WELCOME BACK EVERYONE TO THIS WARM AND WELCOMING CIRCLE OF WEEKLY HEAD VOICES!
You are reading the 214th edition of the WHV, the first of 2021 (hurrah), and spottily covering the intersections of my consciousness with the period of time from Monday, January 11 to Sunday, January 24 of the year 2021.
I’m not entirely happy with the water-tightness of this coverage, but the 2020-2021 year transition post, which I hope you’ve read or at least heard about, is probably worth this bit of start-point haziness.
First rule of blogging: We don’t blog about blogging
As you know, I really love Hugo, the software tool with which I can write these posts in Emacs (text editor, you heathens) and then convert them to the fast static pages that you are now reading.
The one thing I was a bit disappointed with, was the lack of some form of built-in yearly post archives.
Well, while writing the year transition post, this disappointment spiked into action, and so I applied just enough internet and elbow grease to scratch my yearly archive itch on this blog.
As a first step on my path to become better at asynchronous communication, I wrote an introductory blog post on the topic.
I’m not as happy with it as I would have liked to be, but it’s the line in the sand that I really wanted to draw.
More importantly, I’ve been able to get a few people to read it.
Signal: I told you so
Thanks to WhatsApp recently making clear that they will be sharing increasing amounts of the massive amounts of your data at their disposal with all other companies in the Facebook family, many folks have been looking for alternatives.
Even more fortunately, many of those folks have been choosing the most pragmatically private alternative, namely Signal.
You might recall that I started recommending that we use Signal back in January of 2016, which is infinity years ago in internet time.
Telegram does indeed count as an alternative to WhatsApp, but its chats are by default not end-to-end encrypted, and it’s still backed by a for-profit company. There’s nothing wrong with this, but if your concern is privacy now and in the future, Signal is by far the better choice.
Anyways, I am happy to see more of my contacts appear in the Signal list.
One Main Thing
(Interestingly, in the 2018 post above I misquoted my 2011 post as suggesting that one writes down “the two to three really important tasks for the day”. That “two to three” came from some other memory which I can’t track down right now.)
If we are ever in doubt about what to do, it is a good rule to ask ourselves what we shall wish on the morrow that we had done. – John Lubbock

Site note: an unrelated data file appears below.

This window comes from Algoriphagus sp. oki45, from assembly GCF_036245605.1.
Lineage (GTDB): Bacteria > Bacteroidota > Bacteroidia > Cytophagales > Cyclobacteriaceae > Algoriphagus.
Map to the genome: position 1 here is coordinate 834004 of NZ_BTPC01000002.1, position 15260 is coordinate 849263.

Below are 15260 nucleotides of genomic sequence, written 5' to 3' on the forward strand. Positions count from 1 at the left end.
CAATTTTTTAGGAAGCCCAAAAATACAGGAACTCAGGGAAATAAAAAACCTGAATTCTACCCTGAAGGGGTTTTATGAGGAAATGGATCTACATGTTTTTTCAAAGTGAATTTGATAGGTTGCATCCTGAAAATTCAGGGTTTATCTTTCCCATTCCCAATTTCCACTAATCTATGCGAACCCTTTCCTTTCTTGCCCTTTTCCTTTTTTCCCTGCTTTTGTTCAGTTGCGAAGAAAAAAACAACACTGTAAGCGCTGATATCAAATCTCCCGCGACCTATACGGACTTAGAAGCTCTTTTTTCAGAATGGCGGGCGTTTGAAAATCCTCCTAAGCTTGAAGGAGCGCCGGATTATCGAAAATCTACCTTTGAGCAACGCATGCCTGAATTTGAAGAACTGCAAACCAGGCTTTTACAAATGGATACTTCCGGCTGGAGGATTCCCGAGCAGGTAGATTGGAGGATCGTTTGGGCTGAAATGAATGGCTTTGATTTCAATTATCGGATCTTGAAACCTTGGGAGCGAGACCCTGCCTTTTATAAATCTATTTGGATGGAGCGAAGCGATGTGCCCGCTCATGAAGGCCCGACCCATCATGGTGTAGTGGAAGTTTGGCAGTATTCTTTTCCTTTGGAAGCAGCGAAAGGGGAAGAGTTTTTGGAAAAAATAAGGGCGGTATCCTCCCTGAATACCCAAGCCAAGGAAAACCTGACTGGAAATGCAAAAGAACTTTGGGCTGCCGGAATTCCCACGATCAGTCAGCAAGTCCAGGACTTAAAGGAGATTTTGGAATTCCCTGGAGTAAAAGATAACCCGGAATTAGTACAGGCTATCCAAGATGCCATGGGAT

In the comments to that post, friend AJ added the following:
Another iteration of what to do next that I recently heard was Gary Kellers version: The One Thing.
I have not yet gotten around to reading The One Thing, but I think AJ’s comment did plant a seed…
Fast forward a few months, and I have started to realise that my most productive and satisfying days often coincide with the days when I have the guts in the morning to commit to one main thing for the day.
Conversely, when I don’t select and commit to One Main Thing, but due to deadlines and other expectations put more than two or more bigger items on my list, that day has a high probability of leaving me quite frazzled by its end.
One Main Thing days are scary, because I feel like there is always a long list of things I’m not going to get to, and people I’m going to have to disappoint.
However, selecting that One Main Thing wisely, explicitly committing to it, and then knocking it off after a few hours of focus is undeniably satisfying, and will probably help a bunch of people.
Furthermore, it turns out that even with this commitment, one does still manage to get some of the little things done in the scraps of left-over time.
You know, just after lunch, just before dinner and so on.
Pay some bills, answer a few emails, and then dive back into your One Main Thing.
In addition to this, it turns out some of my projects can be specifically treated as interstitial.
This is the label I’ve chosen for those projects that 1. are supported by low-friction tools that are instantly available and 2. benefit from slivers of thought.
For example, I’m working on a few blog posts dealing with issues I come across during my work.
During the day, I see something that warrants a section in one of the blog posts…
Switch to Emacs, hotkey search the relevant notes file, hotkey search the relevant section in that file, type the sentence or two in your head, switch back to work.
That took all of a minute or two, but now there are two new sentences, and we all know what sentences do, right? They compound into blog posts!
Do you want to produce or consume?
I’m technically not allowed to write about something that appeared after the published timespan of a WHV, but I would be remiss if I did not mention the nudge that got WHV #214 off the ground.
That nudge is this post by Noeska, and specifically these words:
Do I want to produce or consume?
You should really go read the post for context, but if you need to hear that sentence, you’ll probably understand exactly what it means.